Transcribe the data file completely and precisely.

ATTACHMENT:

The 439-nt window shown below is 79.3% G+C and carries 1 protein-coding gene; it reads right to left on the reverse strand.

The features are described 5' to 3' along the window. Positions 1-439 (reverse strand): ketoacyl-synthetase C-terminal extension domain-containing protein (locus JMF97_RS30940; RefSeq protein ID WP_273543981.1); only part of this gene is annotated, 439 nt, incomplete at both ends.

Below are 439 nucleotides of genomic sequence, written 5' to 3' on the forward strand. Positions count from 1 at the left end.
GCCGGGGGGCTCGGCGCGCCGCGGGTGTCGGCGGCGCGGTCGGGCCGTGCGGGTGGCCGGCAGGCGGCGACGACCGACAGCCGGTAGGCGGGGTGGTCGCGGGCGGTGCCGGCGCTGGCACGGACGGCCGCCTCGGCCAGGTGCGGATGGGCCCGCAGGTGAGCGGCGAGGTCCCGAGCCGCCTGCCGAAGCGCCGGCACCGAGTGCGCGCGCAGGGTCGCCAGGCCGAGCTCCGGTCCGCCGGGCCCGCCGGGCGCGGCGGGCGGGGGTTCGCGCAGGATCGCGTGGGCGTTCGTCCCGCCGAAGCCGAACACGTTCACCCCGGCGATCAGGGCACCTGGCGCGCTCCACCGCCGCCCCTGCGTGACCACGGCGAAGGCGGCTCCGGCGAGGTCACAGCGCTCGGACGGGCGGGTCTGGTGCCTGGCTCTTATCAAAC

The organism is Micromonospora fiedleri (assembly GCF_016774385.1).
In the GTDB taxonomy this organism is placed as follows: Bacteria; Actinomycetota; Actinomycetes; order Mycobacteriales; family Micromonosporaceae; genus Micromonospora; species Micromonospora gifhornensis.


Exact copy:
The 439-nt window shown below is 79.3% G+C and carries 1 protein-coding gene; it reads right to left on the reverse strand.

The features are described 5' to 3' along the window. Positions 1-439 (reverse strand): ketoacyl-synthetase C-terminal extension domain-containing protein (locus JMF97_RS30940; RefSeq protein ID WP_273543981.1); only part of this gene is annotated, 439 nt, incomplete at both ends.

Below are 439 nucleotides of genomic sequence, written 5' to 3' on the forward strand. Positions count from 1 at the left end.
GCCGGGGGGCTCGGCGCGCCGCGGGTGTCGGCGGCGCGGTCGGGCCGTGCGGGTGGCCGGCAGGCGGCGACGACCGACAGCCGGTAGGCGGGGTGGTCGCGGGCGGTGCCGGCGCTGGCACGGACGGCCGCCTCGGCCAGGTGCGGATGGGCCCGCAGGTGAGCGGCGAGGTCCCGAGCCGCCTGCCGAAGCGCCGGCACCGAGTGCGCGCGCAGGGTCGCCAGGCCGAGCTCCGGTCCGCCGGGCCCGCCGGGCGCGGCGGGCGGGGGTTCGCGCAGGATCGCGTGGGCGTTCGTCCCGCCGAAGCCGAACACGTTCACCCCGGCGATCAGGGCACCTGGCGCGCTCCACCGCCGCCCCTGCGTGACCACGGCGAAGGCGGCTCCGGCGAGGTCACAGCGCTCGGACGGGCGGGTCTGGTGCCTGGCTCTTATCAAAC

The organism is Micromonospora fiedleri (assembly GCF_016774385.1).
In the GTDB taxonomy this organism is placed as follows: Bacteria; Actinomycetota; Actinomycetes; order Mycobacteriales; family Micromonosporaceae; genus Micromonospora; species Micromonospora gifhornensis.